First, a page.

“Vyapam” scam biggest so far
What is Vyapam? Many people do not know what its means, even those well-versed in Hindi. What they understand is that Vyapam is a form of corruption which has now assumed serious proportions and threatening to cost Madhya Pradesh Chief Minister Shivraj Singh Chauhan his job. Vyapam is <g data-gr-id="62">short</g> form of Vyavsayik Pariksha Mandal; its English rendering is “Professional Examination Board”. The Vyapam scam is, in fact, an admission and recruitment scam involving politicians, senior officials, and businessmen in Madhya Pradesh.
Madhya Pradesh Professional Examination Board (MPPEB), popularly known in Hindi as “Vyapam”, is a government body responsible for conducting several entrance tests in the state. These entrance exams are used for recruitment to government jobs and for admissions to educational institutes in the state. The scam involved a <g data-gr-id="63">collusion</g> of undeserving candidates, who bribed politicians and MPPEB officials through middlemen, to get high ranks in these entrance tests.
Now the Supreme Court has stepped in what may turn out to be one of the biggest scams in the country. The apex court has asked the CBI to investigate the Vyapam scam and the related deaths which, it is feared, has reached a staggering figure of 48. The M.P. government has already admitted that nearly two <g data-gr-id="79">dozen</g> of those who were within the ambit of the probe, had died unnatural deaths, and that many of them were between 25 and 30, with “road accident” being cited as the leading cause of death. An elaborate conspiracy to subvert the investigation and trial can be the only credible explanation for the string of deaths.
Now it appears almost certain that the Supreme Court will monitor the CBI investigation as M.P. government has no objection to such monitoring. This was also the demand of petitioners that includes former CM, Digvijaya Singh and others. The matter will be clinched when the SC meets on July 24.
The apex court has also sought the response of the state governor Ram Naresh Yadav who is also alleged to be involved in the scam. He is named in one of the FIR’s. The governor’s son, Shailesh, who was named by a witness as the recipient of some cash and a list of candidates, was dead. All <g data-gr-id="71">this,</g> has put a question mark on his continuance in the gubernatorial office. The centre may soon ask him to quit. Incidentally, Yadav is among the few UPA nominees to Raj <g data-gr-id="80">Bhavans</g> who survived the regime change in May last year. Why? But now with the Centre and the state opposing his claim to immunity, the odds appear to be against the Governor.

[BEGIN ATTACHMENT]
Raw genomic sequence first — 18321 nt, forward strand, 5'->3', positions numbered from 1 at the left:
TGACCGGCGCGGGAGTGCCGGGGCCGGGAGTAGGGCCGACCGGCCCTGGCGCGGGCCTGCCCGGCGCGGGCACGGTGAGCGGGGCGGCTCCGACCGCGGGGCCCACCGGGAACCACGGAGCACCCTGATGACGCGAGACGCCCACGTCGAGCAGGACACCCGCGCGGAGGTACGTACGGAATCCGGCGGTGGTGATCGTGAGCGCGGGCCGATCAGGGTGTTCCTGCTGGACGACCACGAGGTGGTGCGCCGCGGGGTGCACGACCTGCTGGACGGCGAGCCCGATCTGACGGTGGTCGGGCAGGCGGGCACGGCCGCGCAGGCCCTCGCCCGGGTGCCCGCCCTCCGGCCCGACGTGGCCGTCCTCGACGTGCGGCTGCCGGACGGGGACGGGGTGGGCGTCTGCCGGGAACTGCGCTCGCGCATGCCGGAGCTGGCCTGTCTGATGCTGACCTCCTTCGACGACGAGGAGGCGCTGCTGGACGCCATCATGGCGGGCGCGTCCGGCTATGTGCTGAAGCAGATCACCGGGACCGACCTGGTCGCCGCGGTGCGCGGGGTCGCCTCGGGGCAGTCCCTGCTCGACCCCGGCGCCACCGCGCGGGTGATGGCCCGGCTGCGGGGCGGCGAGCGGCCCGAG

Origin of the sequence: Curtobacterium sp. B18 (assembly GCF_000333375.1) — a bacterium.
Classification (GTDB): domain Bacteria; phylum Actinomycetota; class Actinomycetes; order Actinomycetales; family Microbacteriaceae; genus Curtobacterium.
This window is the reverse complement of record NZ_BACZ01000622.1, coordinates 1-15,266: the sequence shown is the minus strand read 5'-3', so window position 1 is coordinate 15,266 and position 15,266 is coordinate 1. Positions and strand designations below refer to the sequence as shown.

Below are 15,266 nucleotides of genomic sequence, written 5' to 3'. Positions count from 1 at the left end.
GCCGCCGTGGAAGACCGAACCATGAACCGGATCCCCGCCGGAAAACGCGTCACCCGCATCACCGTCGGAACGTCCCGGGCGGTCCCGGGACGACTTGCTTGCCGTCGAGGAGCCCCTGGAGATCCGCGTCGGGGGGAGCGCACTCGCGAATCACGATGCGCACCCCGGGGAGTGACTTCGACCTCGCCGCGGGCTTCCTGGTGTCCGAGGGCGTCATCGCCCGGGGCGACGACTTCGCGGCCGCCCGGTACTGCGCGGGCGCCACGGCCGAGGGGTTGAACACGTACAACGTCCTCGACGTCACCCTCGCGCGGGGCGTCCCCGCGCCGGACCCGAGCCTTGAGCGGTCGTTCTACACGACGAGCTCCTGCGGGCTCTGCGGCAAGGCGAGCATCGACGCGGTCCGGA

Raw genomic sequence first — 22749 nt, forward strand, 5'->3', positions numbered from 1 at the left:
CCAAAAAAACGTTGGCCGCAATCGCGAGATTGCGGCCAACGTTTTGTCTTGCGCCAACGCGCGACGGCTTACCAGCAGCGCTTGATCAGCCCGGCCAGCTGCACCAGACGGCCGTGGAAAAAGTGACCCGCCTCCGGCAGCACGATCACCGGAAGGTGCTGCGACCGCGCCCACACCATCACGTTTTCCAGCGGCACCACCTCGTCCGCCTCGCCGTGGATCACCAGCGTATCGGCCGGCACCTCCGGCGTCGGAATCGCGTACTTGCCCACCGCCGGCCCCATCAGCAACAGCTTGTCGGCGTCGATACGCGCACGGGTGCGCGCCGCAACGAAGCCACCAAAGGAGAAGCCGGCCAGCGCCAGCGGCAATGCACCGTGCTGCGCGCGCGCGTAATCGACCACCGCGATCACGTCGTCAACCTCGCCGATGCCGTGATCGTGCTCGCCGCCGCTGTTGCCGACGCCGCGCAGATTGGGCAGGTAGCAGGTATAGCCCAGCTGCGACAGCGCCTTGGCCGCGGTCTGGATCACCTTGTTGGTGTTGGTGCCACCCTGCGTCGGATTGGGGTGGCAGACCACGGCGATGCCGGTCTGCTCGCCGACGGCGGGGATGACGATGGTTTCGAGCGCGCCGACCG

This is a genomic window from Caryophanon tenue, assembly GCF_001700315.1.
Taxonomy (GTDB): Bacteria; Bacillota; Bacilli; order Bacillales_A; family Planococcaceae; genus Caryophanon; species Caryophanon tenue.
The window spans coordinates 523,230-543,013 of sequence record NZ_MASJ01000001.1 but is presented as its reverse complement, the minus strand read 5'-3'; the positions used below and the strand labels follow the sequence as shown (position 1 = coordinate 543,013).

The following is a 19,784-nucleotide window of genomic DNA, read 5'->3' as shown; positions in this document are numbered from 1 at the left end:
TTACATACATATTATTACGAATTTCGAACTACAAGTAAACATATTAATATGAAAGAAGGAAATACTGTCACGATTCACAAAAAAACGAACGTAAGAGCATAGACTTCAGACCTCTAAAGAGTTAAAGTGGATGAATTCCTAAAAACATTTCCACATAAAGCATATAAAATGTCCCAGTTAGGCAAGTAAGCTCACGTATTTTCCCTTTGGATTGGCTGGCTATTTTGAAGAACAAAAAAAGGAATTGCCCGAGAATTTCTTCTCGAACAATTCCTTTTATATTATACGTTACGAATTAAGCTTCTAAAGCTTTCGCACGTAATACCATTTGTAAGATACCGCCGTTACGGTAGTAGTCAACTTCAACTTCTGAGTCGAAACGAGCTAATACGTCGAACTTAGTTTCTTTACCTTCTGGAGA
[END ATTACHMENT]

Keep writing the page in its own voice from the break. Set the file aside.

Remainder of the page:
Pressure will inevitably mount for <g data-gr-id="69">resignation</g> of Chauhan too as the opposition is demanding that the Chief Minister has no moral right to continue in office. Hitherto the CM has been credited for the state’s economic turnaround, leading the state to be virtually dropped from BIMARU group of <g data-gr-id="61">under-performers</g>. He has also been a steady BJP CM consistently delivering electoral dividends for his party. However, his shoddy handling of Vyapam has not only cast a shadow over his record but also placed the central leadership of the BJP in an embarrassing situation and they may be forced to ask for Chauhan’s resignation.
At a time when the Modi government is trying to limit the damage from the Lalit-gate episode, Vyapam has come as a shock. It appears to be much bigger than 2G or Commonwealth games. The scams under UPA-II didn’t see mysterious deaths like Vyapam. The mega scam in M.P. is undermining the Prime Minister’s promise of ensuring corruption—free governance.
Never has the country witnessed the frightening phenomenon of around 48 deaths taking place in mysterious circumstances of those associated with Vyapam. Most “middlemen” died in “accidents”, the body of an accused was found on a railway track, yet others committed “suicide”.
Cases of irregularities in these entrance tests had been reported since the mid-1990s, and the first FIR was filed in 2000. However, until 2009, such cases were not thought to be part of an organised ring. When major complaints surfaced in the pre-medical test (PMT) in 2009, the state government established a committee to investigate the matter. The committee released its report in 2011, and over a hundred people were arrested by the police. A Special Task Force (STF) was established in 2012.
The sheer scale of the scam came to light in 2013, when the Indore police arrested 20 people who had come to impersonate candidates for PMT 2009. The interrogation of these people led to the arrest of one Jagdish Sagar, the leader of an organised racket involved in the scam. Subsequent interrogations and arrests uncovered the involvement of several politicians, bureaucrats, MPPEB officials, racket leaders, middlemen, candidates and their parents in the scam. By June 2015, more than 2000 people had been arrested in connection with the scam. These included the state’s ex-Education Minister, Laxmikant Sharma and over a hundred other politicians. The Supreme Court is now likely to monitor the investigation by the CBI in Vyapam scandal. IPA